Welcome to the David Victor Vector Blog

Welcome to the David Victor Vector blog. This is blog that covers religious observances around the world international affairs and global business. This blog describes religious holidays for most major religions as well as raising issues dealing with globalization, international business ethics, cross-cultural business communication and political events affecting business in an integrated world economy. I look forward your discussion and commentary on these articles and subjects. Enjoy!

Wednesday, August 29, 2018

Fall 2018 Religious Holidays

For several years now, I have posted as a reference overviews for many of the religious observances for Bahai'ism, Buddhism, Christianity, Hinduism, Islam, Judaism, neo-Paganism, Sikhism and Wicca. This is intended to allow those teaching or otherwise following a semester academic calendar to  accommodate students, faculty and staff who wish to observe them.

As Fall Semester starts again, we are now coming upon the start of the cycle of holidays once more. For many of these holidays (those from religions that follow calendars that differ from the Gregorian calendar), the dates in the secular year will differ but the main content of the posts should not.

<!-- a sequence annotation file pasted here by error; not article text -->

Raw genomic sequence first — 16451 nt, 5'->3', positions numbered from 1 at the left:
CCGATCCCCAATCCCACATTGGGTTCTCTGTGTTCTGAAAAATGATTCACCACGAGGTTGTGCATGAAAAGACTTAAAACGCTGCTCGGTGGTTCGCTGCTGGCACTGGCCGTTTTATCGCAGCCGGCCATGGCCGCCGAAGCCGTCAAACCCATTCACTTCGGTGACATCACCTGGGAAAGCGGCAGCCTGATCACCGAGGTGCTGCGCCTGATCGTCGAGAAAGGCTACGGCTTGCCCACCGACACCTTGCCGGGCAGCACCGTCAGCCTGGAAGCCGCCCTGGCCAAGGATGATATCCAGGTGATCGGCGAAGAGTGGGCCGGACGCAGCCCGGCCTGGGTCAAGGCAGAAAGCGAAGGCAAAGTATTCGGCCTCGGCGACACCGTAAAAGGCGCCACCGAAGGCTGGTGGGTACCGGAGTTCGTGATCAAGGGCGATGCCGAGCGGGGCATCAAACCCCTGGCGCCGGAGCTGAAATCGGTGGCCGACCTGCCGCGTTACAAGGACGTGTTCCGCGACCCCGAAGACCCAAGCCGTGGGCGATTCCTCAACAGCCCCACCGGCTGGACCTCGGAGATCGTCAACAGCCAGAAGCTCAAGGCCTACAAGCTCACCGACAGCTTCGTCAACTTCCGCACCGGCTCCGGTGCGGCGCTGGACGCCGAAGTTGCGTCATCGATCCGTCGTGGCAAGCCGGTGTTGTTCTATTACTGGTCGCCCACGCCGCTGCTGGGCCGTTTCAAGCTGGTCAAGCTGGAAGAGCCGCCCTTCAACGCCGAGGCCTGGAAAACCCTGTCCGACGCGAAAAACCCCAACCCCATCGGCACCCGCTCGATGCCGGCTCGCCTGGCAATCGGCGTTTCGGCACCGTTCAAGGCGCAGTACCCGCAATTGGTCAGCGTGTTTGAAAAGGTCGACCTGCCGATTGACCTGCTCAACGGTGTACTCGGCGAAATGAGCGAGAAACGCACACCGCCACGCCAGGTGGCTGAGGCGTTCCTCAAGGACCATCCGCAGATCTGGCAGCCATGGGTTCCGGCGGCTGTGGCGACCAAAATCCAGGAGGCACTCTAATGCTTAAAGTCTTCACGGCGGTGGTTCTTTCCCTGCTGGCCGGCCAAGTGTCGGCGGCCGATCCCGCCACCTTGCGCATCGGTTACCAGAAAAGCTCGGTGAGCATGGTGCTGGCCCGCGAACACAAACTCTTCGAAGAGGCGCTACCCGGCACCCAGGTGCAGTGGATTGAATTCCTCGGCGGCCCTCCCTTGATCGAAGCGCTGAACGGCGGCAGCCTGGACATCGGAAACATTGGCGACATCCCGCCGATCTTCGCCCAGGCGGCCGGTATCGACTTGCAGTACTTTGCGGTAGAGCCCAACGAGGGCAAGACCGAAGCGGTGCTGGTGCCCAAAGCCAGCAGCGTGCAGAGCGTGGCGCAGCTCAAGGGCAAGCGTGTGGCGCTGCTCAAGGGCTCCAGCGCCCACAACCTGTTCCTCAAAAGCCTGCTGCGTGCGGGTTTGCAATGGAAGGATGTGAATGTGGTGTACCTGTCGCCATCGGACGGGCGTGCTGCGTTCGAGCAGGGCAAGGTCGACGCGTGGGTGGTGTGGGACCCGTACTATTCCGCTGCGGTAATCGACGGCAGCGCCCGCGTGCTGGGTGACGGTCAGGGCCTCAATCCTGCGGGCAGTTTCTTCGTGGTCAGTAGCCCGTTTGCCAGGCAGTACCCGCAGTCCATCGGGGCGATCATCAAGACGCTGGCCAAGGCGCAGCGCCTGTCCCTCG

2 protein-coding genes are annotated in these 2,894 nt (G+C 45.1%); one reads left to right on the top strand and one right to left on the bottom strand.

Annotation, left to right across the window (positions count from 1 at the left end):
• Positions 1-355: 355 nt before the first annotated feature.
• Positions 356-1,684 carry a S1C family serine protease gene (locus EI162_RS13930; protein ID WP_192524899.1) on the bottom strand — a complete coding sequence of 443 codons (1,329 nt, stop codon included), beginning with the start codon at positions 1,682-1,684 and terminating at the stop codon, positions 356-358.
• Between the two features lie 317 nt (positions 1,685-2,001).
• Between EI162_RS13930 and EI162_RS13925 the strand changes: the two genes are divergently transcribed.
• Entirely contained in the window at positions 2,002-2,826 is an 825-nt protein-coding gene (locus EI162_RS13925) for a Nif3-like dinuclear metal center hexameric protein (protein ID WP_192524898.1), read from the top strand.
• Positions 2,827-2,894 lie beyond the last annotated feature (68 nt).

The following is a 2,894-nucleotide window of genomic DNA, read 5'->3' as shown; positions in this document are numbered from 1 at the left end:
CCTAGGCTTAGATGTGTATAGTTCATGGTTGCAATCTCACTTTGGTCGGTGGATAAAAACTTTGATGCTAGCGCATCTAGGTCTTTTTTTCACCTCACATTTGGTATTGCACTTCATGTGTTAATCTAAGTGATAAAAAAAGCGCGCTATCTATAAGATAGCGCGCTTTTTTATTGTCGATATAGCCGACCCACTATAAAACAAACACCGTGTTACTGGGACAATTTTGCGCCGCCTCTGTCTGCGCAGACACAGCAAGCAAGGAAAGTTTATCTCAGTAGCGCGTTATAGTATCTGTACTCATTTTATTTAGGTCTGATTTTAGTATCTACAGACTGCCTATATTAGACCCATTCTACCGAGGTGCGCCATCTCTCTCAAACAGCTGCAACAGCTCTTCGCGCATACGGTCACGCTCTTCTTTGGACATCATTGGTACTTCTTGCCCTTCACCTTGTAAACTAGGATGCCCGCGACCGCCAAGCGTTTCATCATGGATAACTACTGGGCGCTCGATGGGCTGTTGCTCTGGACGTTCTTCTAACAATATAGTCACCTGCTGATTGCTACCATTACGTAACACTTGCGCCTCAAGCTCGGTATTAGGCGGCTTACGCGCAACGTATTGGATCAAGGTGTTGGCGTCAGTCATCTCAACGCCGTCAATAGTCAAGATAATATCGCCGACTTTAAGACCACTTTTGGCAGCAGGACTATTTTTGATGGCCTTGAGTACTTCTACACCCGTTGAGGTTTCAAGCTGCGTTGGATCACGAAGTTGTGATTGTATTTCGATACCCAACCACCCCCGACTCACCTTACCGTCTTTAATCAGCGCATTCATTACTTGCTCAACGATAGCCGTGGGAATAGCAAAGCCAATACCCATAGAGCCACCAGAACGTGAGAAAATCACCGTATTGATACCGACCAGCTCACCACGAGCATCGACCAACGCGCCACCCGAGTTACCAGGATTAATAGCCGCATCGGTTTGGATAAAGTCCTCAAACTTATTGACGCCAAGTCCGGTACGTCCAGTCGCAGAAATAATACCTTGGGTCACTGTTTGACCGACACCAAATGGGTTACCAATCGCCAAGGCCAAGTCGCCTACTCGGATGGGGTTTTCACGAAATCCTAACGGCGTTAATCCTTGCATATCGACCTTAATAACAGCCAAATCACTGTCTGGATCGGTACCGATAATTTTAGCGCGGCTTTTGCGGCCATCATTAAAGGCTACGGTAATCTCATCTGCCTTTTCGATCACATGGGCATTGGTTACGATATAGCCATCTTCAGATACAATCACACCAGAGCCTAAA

To that end, I would like to give the dates for the holidays in the next few months paralleling the Fall semester in most US universities (I am, after all, a professor in the United States).

I have noted only holidays to which I have already written a post. These are those holidays that I would argue are the most important holidays within their religion. Admittedly, there are others which may be of strong importance to those who observe them. Thus, I have not included, for example,  the Christian holiday of Advent Sunday on December 1. This does not, however, mean that such holidays are unimportant to those who wish to observe them, which should be kept in mind for religious accommodation purposes.

Similarly, I have left out some holidays that are regionally of importance within a religion but not of such significance beyond the regional context..  For example, I have left out the Feast of Our Lady of Guadalupe (December 12) which is primarily observed among Mexican Catholics. Likewise excluded is Bathukamma  (this year on October 17) which is primarily observed among Hindus from Telangana state in India.

Note also that observance varies according to practice. For example, Reform and Reconstructionist Jews may observe a holiday for one day that Orthodox and Conservative Jews observe for two days. Some streams of Hinduism may observe Diwali for five full days, while others may do so for one, two or three days. While all Muslims recognize Ashurah as a holiday, it holds much greater significance in Shi'a tradition than in most other branches of Islam. Because of this, two people of the same faith may observe the same holiday for different lengths. These are explained for each holiday in the connected blog post. The main point here, though, is that we should recognize such differences in practice as legitimate.


The list below gives the date for 2018, the name of the holiday, the main religion observing the holiday and the previous David Victor Vector post on that holiday.While the dates on the links may be from an earlier year, all of these are regularly updated, and all are corrected for the date when it changes.